President Barack Obama and his partisans in the Congress say they want a "balanced approach" for deficit reduction. They want to use a combination of spending cuts and tax increases ("tax expenditure reductions") to bring down the deficit. They absolutely do not want to reduce the deficit through budget cuts alone. (President Barack Obama said "We can't simply cut our way to prosperity.") In fact, the Obama Administration and its partisans don't want to have any budget cuts at all. (Treasury Secretary Tim Geithner said "We have to raise taxes on small business so government programs don't have to shrink.") But they may accept some budget cuts as a necessary evil. If they're forced to.
Let's step back and take a look at the problem. Tax rates haven't changed in the last eight years. Only spending rates have. With the current tax rates, tax collections increased rapidly from 2003 through 2007. That only changed when the economy went into the toilet in 2008 thanks to the bursting of the housing sub-prime mortgage bubble. The deficit came down through 2007, too, but went up somewhat in 2008 (slightly, by comparison to later values).
But things changed in 2009. With Barack Obama in the White House, there was no longer any restraint on the profligacy of the Pelosi-Reid Congress. Tax rates did not change, but spending rates did. The deficit exploded, tripling from what it had been before. And the reason was the spending increases, since there were no tax cuts.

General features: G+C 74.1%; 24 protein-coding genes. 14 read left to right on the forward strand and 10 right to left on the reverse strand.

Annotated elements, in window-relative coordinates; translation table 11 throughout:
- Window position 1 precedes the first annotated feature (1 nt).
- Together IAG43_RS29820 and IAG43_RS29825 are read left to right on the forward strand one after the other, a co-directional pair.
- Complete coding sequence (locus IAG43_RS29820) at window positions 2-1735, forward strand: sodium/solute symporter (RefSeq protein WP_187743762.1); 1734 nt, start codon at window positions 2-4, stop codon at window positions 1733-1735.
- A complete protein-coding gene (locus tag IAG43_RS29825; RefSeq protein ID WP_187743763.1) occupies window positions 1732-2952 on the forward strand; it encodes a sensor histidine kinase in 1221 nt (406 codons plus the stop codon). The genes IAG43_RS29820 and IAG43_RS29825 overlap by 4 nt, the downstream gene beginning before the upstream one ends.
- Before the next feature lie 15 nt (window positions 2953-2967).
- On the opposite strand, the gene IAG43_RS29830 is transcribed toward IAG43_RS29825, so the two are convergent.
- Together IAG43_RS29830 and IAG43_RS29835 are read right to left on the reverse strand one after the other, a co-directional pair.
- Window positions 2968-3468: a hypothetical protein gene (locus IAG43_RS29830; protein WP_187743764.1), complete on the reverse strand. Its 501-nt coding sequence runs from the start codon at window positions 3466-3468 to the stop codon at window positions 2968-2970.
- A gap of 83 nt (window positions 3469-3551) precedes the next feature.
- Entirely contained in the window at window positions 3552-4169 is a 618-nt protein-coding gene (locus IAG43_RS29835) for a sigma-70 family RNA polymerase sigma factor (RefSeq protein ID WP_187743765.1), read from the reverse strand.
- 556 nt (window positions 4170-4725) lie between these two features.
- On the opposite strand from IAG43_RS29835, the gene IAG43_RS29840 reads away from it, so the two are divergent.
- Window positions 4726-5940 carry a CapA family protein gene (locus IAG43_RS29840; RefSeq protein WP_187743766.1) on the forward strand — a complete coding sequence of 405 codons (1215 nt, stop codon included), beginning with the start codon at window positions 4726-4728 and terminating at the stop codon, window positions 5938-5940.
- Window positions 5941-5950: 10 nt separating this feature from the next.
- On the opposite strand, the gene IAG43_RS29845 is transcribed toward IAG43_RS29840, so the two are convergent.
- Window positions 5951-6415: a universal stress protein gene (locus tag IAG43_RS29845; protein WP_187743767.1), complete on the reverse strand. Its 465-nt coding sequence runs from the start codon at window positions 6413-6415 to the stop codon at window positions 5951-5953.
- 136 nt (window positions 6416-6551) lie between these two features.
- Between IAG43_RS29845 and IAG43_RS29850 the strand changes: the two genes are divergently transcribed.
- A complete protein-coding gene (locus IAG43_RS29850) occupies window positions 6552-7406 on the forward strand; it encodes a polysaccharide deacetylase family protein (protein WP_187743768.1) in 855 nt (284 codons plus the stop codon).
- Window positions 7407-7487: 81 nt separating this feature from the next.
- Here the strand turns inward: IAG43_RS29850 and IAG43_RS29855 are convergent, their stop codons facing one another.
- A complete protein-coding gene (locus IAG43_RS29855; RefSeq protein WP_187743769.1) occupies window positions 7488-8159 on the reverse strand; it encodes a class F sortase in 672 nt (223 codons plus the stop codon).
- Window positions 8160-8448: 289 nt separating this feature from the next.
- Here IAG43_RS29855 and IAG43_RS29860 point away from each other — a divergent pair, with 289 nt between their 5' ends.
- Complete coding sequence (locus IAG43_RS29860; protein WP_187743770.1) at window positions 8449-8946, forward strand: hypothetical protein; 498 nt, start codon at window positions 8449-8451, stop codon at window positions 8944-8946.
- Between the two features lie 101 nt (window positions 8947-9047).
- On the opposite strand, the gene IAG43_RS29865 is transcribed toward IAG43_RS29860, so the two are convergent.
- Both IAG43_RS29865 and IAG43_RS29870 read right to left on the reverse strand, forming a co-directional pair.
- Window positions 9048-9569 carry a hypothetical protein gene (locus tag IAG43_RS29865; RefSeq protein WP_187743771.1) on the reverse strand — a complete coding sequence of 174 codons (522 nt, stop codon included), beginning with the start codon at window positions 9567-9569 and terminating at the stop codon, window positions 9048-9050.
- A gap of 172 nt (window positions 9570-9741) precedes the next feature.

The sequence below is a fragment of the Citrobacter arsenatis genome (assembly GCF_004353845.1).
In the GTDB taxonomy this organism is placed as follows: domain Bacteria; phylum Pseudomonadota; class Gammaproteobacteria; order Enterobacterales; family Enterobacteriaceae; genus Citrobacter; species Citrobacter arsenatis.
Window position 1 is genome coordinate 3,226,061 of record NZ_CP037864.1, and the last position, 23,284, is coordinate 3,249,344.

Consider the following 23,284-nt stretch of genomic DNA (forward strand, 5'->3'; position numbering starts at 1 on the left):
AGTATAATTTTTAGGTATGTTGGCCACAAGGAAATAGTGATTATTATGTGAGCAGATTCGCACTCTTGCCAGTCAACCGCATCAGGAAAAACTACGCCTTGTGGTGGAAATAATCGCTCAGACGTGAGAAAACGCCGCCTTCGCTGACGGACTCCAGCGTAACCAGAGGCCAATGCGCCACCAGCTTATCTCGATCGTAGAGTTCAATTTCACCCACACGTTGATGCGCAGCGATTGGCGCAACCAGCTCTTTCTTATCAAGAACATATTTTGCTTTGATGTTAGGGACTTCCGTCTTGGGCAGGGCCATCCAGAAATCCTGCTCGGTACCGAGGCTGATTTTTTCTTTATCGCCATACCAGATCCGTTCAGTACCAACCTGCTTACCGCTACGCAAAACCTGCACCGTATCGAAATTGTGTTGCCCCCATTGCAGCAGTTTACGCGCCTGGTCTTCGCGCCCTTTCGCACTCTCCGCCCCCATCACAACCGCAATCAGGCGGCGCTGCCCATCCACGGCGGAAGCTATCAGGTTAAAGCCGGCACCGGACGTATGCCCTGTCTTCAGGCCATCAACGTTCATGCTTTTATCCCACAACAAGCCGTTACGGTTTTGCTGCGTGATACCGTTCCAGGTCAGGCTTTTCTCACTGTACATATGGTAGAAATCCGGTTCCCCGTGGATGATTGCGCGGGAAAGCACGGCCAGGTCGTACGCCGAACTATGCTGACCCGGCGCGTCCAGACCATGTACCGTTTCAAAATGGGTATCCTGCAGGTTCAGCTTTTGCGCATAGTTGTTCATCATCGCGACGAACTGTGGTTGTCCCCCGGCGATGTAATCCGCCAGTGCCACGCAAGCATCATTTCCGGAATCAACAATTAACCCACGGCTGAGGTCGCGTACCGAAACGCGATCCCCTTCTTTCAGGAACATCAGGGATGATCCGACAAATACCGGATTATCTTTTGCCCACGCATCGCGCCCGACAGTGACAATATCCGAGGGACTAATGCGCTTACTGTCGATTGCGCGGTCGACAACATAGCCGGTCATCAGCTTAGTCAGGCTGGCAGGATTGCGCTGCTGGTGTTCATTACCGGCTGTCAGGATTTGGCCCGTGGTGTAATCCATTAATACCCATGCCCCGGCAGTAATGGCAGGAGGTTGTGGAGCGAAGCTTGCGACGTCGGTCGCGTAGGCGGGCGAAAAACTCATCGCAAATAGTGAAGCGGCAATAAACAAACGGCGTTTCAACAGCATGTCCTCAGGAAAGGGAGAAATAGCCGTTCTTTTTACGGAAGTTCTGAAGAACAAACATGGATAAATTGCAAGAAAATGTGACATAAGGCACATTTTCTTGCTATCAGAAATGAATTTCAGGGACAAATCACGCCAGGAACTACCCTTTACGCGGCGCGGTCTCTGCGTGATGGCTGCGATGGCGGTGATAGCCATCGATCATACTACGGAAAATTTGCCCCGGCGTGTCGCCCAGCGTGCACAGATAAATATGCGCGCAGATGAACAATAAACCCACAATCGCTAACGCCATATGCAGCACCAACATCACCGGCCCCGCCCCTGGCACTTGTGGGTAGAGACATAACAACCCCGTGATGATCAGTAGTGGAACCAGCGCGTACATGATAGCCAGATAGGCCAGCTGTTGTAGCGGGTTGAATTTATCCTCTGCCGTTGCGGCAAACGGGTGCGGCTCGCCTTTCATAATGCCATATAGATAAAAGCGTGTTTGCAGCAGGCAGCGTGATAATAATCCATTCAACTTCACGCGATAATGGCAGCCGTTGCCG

The problem we now have with the deficit and the debt ceiling has been created by out of control spending, not by insufficient tax revenues. The solution to the problem is to roll back the spending increases that created the problem.
But the secondary problem is that President Obama and his Congressional partisans, independent of anything else, just want a massive, and unnecessary, tax increase as part of any debt ceiling increase deal. Since that insistence does not really address the deficit problem's cause, it may be that Obama and his partisans simply want to maintain his principle that the answer to deficit reduction (as all other questions) is raising taxes. If he fails, and if it is proven that we really can "cut our way to prosperity", then he is done and his presidency will rest among the other failed presidencies. Right alongside that of Jimmy Carter.